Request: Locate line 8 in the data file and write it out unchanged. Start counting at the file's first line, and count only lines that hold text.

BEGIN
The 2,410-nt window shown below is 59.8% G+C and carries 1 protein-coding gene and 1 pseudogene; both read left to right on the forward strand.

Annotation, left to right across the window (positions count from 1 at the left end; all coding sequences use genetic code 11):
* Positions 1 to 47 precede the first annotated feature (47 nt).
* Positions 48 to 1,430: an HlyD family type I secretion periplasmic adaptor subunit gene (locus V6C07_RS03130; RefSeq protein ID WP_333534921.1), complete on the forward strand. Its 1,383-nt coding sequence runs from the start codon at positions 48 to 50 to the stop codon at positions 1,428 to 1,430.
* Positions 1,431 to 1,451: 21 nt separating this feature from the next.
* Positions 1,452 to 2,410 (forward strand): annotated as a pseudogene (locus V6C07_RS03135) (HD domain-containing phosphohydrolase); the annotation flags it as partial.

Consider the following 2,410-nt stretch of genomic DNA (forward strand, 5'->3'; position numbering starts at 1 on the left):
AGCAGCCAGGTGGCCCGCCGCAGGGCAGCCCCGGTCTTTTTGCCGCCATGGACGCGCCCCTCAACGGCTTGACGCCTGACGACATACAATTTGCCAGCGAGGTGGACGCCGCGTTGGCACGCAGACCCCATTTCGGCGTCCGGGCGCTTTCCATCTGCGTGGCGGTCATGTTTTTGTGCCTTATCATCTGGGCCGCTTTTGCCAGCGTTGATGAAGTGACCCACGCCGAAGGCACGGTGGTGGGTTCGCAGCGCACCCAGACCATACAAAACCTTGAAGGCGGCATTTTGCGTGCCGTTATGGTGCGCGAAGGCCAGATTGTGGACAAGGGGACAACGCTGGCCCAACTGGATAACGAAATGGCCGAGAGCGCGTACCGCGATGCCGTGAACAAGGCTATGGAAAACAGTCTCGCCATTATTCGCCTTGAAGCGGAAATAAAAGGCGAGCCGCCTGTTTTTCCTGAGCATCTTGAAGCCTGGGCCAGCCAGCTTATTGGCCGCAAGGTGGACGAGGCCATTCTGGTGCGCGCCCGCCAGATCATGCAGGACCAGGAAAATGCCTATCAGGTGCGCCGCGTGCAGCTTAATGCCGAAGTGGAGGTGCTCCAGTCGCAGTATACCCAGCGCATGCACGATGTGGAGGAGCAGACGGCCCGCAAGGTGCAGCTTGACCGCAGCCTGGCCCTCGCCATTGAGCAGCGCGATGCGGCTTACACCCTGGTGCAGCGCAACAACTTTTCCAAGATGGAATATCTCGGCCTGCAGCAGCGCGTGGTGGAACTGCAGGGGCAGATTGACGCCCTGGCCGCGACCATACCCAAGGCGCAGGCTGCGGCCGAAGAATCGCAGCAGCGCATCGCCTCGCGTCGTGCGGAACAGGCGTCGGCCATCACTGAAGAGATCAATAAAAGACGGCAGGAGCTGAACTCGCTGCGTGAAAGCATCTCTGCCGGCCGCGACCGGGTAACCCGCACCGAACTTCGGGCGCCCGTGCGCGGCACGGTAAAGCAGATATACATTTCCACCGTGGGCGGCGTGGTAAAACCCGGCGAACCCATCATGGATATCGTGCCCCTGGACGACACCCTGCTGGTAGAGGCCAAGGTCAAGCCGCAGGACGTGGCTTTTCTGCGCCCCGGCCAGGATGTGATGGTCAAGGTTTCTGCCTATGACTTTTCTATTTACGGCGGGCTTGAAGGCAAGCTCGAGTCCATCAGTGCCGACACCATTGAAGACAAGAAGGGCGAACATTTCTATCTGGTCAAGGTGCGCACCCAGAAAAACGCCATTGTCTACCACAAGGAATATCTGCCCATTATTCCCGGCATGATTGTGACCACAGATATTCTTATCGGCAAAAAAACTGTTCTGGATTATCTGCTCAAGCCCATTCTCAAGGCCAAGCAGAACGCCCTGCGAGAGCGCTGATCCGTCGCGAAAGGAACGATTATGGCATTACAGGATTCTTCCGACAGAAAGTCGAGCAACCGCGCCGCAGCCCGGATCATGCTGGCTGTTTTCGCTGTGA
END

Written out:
AGCAGCCAGGTGGCCCGCCGCAGGGCAGCCCCGGTCTTTTTGCCGCCATGGACGCGCCCCTCAACGGCTTGACGCCTGACGACATACAATTTGCCAGCGAGGTGGACGCCGCGTTGGCACGCAGACCCCATTTCGGCGTCCGGGCGCTTTCCATCTGCGTGGCGGTCATGTTTTTGTGCCTTATCATCTGGGCCGCTTTTGCCAGCGTTGATGAAGTGACCCACGCCGAAGGCACGGTGGTGGGTTCGCAGCGCACCCAGACCATACAAAACCTTGAAGGCGGCATTTTGCGTGCCGTTATGGTGCGCGAAGGCCAGATTGTGGACAAGGGGACAACGCTGGCCCAACTGGATAACGAAATGGCCGAGAGCGCGTACCGCGATGCCGTGAACAAGGCTATGGAAAACAGTCTCGCCATTATTCGCCTTGAAGCGGAAATAAAAGGCGAGCCGCCTGTTTTTCCTGAGCATCTTGAAGCCTGGGCCAGCCAGCTTATTGGCCGCAAGGTGGACGAGGCCATTCTGGTGCGCGCCCGCCAGATCATGCAGGACCAGGAAAATGCCTATCAGGTGCGCCGCGTGCAGCTTAATGCCGAAGTGGAGGTGCTCCAGTCGCAGTATACCCAGCGCATGCACGATGTGGAGGAGCAGACGGCCCGCAAGGTGCAGCTTGACCGCAGCCTGGCCCTCGCCATTGAGCAGCGCGATGCGGCTTACACCCTGGTGCAGCGCAACAACTTTTCCAAGATGGAATATCTCGGCCTGCAGCAGCGCGTGGTGGAACTGCAGGGGCAGATTGACGCCCTGGCCGCGACCATACCCAAGGCGCAGGCTGCGGCCGAAGAATCGCAGCAGCGCATCGCCTCGCGTCGTGCGGAACAGGCGTCGGCCATCACTGAAGAGATCAATAAAAGACGGCAGGAGCTGAACTCGCTGCGTGAAAGCATCTCTGCCGGCCGCGACCGGGTAACCCGCACCGAACTTCGGGCGCCCGTGCGCGGCACGGTAAAGCAGATATACATTTCCACCGTGGGCGGCGTGGTAAAACCCGGCGAACCCATCATGGATATCGTGCCCCTGGACGACACCCTGCTGGTAGAGGCCAAGGTCAAGCCGCAGGACGTGGCTTTTCTGCGCCCCGGCCAGGATGTGATGGTCAAGGTTTCTGCCTATGACTTTTCTATTTACGGCGGGCTTGAAGGCAAGCTCGAGTCCATCAGTGCCGACACCATTGAAGACAAGAAGGGCGAACATTTCTATCTGGTCAAGGTGCGCACCCAGAAAAACGCCATTGTCTACCACAAGGAATATCTGCCCATTATTCCCGGCATGATTGTGACCACAGATATTCTTATCGGCAAAAAAACTGTTCTGGATTATCTGCTCAAGCCCATTCTCAAGGCCAAGCAGAACGCCCTGCGAGAGCGCTGATCCGTCGCGAAAGGAACGATTATGGCATTACAGGATTCTTCCGACAGAAAGTCGAGCAACCGCGCCGCAGCCCGGATCATGCTGGCTGTTTTCGCTGTGA